Mi cuate[i] Mi socio[ii] Mi hermano[iii] Aparcero[iv] Camarado[v] Compañero[vi] Mi pata[vii] M'hijito[viii] Paisano...[ix] Here are my neighbors. Here are my siblings. The same Latin American faces in every place of Latin America: Indigenous-white-black White-black-indigenous and Black-indigenous-white. Thick-lipped blondes Bearded indigenous and straight-haired blacks Everyone complains: "Ah, if only my country had much less politicians...!" "Ah, if only my country had no paleolithic people...!" "Ah, if only my country had no militarism, nor oligarchy nor chauvinism nor bureaucracy nor hypocrisy nor clergies nor anthropophagy...!" "Ah, if in my country...! "Someone asks where I'm from" (I don't reply as follows): I was born near Cuzco, I admire Puebla, I'm inspired by the Antilles rum, I sing with an Argentinian voice, I believe in Santa Rosa de Lima and in the Orishas from Bahia. I didn't color my Continent, nor painted Brazil green, Peru yellow, Bolivia red. I didn't draw territorial lines separating siblings from one another. I place my brow over Río Bravo, I plant myself firmly as a rock in Cape Horn, I sink my left arm in the Pacific and submerge the right one in the Atlantic. Through the western and eastern coasts, two hundred miles inside every Ocean, I submerge each hand, and that way I grasp our Continent as in a Latin American hug. --- End. --- [i] Regionalism for close friend. Mostly used in Mexico, Guatemala, Honduras, Nicaragua, Puerto Rico, Venezuela, Bolivia and Paraguay. [ii] Regionalism for friend. Mostly used in Peru. Similar to ‘fellow’. [iii] My brother. [iv] Regionalism for friend. Mostly used in Argentina, Bolivia and Uruguay. [v] Derivative of "camarada", ‘comrade’, changed for artistic reasons, most likely. [vi] Mate. [vii] Regionalism for close friend. Mostly used in Peru, Cuba, Bolivia and Chile. [viii] Literally: ‘my son’, "m’hijita", ‘my daughter’. Shortened form of "mi hijito". Regionalism for getting a friend or a relative’s attention. Mostly used in Mexico, Cuba and Puerto Rico. [ix] In General Spanish it’s used among people born in the same place, town, city, country; in Peru and some regions of Chile it can be used as a derogatory way of calling people from the Andes, although this concept is being lost as time passes.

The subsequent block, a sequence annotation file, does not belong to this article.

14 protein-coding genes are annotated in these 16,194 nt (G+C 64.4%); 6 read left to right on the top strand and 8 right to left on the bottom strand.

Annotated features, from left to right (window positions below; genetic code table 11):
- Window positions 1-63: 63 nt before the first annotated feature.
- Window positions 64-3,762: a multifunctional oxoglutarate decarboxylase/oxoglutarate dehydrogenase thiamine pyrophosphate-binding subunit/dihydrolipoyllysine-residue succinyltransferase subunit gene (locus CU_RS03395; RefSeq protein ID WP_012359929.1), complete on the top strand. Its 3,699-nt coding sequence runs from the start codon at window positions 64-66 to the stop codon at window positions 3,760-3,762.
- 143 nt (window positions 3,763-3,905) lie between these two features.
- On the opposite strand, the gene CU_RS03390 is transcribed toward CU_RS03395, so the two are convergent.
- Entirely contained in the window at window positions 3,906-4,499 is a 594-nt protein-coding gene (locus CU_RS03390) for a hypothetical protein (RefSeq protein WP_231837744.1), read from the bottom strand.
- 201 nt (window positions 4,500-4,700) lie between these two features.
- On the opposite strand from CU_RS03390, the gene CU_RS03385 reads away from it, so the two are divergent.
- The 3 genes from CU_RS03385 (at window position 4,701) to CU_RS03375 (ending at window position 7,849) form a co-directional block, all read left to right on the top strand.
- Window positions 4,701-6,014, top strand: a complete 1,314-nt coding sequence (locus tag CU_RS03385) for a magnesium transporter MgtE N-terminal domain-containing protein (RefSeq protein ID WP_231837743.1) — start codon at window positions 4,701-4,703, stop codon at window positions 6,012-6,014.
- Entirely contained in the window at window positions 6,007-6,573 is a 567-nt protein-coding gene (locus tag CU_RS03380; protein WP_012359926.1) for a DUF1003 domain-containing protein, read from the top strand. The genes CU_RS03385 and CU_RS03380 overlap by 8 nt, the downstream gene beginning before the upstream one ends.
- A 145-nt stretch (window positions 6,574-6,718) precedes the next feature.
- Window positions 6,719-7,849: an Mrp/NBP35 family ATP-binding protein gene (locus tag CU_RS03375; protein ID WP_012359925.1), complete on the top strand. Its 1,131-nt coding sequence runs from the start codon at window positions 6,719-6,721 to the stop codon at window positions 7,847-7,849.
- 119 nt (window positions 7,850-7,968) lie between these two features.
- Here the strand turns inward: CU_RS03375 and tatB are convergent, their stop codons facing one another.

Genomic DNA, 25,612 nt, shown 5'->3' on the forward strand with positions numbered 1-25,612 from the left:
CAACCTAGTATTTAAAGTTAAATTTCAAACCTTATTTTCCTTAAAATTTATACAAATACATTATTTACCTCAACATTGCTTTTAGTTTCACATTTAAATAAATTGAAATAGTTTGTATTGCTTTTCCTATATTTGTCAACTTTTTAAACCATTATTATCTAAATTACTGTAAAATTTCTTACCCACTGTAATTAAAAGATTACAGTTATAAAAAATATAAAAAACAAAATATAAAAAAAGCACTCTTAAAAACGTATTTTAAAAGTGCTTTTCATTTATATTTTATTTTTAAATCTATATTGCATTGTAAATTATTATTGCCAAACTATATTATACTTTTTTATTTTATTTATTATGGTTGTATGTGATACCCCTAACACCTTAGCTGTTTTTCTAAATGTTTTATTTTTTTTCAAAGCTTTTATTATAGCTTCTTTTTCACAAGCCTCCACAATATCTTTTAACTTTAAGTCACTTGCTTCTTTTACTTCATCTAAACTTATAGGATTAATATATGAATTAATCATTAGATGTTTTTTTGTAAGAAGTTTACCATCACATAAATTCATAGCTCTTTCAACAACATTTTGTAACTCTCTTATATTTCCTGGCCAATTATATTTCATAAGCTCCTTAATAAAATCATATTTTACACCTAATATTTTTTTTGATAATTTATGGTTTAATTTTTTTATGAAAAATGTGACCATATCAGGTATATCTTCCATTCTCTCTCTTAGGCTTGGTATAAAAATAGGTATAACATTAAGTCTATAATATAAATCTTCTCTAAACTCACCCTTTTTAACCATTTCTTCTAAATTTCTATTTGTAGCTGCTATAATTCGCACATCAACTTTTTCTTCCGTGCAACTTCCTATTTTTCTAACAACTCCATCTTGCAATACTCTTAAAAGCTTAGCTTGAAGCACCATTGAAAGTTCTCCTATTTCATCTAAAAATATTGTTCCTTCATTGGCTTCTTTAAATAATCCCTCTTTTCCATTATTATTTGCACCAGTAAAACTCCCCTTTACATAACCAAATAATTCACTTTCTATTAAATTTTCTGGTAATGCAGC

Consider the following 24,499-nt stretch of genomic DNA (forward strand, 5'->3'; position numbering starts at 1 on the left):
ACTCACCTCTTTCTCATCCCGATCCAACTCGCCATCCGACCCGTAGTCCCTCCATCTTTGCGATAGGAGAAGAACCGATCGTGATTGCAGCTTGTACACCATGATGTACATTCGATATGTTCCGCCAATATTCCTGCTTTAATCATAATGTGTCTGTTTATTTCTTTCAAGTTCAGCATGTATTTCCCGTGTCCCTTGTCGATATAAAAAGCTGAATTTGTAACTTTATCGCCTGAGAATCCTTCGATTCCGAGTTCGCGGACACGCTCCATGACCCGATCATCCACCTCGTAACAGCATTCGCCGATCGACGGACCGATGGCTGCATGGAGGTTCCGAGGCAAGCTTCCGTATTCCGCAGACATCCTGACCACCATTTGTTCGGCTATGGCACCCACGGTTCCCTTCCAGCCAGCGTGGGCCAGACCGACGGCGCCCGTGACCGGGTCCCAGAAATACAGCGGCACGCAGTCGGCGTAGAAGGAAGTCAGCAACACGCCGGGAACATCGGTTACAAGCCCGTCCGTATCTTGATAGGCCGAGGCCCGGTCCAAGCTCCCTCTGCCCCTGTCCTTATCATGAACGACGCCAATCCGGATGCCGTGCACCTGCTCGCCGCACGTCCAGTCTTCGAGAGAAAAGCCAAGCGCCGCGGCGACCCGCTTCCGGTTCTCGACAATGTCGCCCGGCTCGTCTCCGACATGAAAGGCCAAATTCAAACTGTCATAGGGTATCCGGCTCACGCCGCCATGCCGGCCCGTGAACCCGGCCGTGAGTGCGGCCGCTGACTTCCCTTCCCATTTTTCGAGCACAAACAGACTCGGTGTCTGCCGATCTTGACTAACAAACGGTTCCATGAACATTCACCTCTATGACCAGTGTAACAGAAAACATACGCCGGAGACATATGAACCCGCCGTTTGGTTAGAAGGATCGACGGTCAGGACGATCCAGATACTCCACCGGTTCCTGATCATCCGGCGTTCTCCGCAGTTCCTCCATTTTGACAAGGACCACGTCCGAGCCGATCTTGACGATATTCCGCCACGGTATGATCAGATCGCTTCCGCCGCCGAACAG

Translated by Pablo Alejos Flores
Based on “América Latina written by Nicomedes Santa Cruz in Spanish
In relation to the part where the author mixes three of the most popular racial groups. The author’s objective with these verses is to join all of us, he uses color as a reminder of how we give so much importance to it, when it actually doesn’t matter because we’re all mixed. Currently, denominating people by their color is derogatory—there are exceptions, of course, among friends it is still common and totally fine to call each other by their skin color as long as it isn’t used in a mean way. But nowadays our society is aiming to forget about physical features to describe our cultural background, what we may look like does not tell much about where we come from and what we are.
Then, a common problem: complaining. We do complain about our politics, society, way of living, the kind of people that surround us, religion, etc. That is a matter we should still focus on, and try to solve it.
“Ah, if in my country someone asks where I’m from (I don’t reply as follows).” Far away from our complaints, we feel proud of our background, culture, arts, and the nature around us, although we may not be aware of it in a great extent.
I didn't draw territorial lines
separating siblings from one another.
The lines above reveal the author’s feelings regarding what divided us, there are many different historical reasons we did, it all sums up to certain people’s interests, mainly politicians and humankind hunger for conflict.
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